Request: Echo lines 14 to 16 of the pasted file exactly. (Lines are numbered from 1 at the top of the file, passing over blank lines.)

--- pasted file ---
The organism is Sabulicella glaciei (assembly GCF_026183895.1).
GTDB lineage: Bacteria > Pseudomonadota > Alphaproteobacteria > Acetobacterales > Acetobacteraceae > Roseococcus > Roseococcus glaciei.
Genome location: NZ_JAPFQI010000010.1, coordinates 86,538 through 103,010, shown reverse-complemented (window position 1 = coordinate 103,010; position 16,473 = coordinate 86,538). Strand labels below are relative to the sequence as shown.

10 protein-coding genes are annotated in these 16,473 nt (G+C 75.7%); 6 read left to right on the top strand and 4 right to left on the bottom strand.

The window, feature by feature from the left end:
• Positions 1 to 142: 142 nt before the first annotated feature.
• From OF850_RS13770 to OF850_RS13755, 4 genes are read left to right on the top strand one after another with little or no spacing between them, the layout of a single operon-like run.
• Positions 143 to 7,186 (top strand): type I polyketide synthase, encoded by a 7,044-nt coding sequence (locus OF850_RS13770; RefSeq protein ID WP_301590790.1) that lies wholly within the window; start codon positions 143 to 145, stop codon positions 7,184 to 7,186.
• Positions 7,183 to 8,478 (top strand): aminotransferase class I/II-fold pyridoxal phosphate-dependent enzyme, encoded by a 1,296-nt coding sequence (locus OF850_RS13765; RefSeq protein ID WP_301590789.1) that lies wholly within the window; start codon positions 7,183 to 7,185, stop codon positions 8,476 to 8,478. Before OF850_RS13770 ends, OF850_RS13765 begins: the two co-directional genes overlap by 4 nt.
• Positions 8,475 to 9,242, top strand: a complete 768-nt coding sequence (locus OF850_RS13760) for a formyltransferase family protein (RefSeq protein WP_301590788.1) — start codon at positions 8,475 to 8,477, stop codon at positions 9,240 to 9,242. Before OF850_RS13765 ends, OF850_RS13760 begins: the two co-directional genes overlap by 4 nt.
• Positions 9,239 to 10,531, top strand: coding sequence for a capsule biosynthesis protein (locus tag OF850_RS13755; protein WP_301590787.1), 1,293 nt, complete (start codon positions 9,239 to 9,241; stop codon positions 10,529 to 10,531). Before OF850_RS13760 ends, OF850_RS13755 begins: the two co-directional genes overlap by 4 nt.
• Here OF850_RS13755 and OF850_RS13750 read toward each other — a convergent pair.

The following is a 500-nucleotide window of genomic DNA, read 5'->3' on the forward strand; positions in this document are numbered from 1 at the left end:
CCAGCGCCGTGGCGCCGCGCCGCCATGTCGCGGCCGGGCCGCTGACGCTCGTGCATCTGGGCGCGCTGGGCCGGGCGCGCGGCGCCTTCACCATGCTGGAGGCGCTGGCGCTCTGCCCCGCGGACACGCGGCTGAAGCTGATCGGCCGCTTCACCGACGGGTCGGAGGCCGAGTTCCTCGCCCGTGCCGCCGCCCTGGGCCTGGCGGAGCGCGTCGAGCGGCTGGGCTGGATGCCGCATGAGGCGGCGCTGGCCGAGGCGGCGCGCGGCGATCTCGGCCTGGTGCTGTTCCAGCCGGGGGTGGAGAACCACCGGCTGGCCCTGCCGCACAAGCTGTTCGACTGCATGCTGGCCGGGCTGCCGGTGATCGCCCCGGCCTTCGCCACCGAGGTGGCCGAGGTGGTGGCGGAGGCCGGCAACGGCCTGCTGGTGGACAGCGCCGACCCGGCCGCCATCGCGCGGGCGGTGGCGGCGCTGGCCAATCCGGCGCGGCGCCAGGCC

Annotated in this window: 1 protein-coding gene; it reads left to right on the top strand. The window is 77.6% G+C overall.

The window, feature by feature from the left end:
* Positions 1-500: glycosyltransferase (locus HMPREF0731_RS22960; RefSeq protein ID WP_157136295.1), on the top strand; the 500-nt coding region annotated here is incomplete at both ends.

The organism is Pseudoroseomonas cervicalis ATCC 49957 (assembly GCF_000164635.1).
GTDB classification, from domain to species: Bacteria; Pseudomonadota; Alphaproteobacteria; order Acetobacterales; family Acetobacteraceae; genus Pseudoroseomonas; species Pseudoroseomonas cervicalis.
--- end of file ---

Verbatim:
CCAGCGCCGTGGCGCCGCGCCGCCATGTCGCGGCCGGGCCGCTGACGCTCGTGCATCTGGGCGCGCTGGGCCGGGCGCGCGGCGCCTTCACCATGCTGGAGGCGCTGGCGCTCTGCCCCGCGGACACGCGGCTGAAGCTGATCGGCCGCTTCACCGACGGGTCGGAGGCCGAGTTCCTCGCCCGTGCCGCCGCCCTGGGCCTGGCGGAGCGCGTCGAGCGGCTGGGCTGGATGCCGCATGAGGCGGCGCTGGCCGAGGCGGCGCGCGGCGATCTCGGCCTGGTGCTGTTCCAGCCGGGGGTGGAGAACCACCGGCTGGCCCTGCCGCACAAGCTGTTCGACTGCATGCTGGCCGGGCTGCCGGTGATCGCCCCGGCCTTCGCCACCGAGGTGGCCGAGGTGGTGGCGGAGGCCGGCAACGGCCTGCTGGTGGACAGCGCCGACCCGGCCGCCATCGCGCGGGCGGTGGCGGCGCTGGCCAATCCGGCGCGGCGCCAGGCC

Annotated in this window: 1 protein-coding gene; it reads left to right on the top strand. The window is 77.6% G+C overall.

The window, feature by feature from the left end: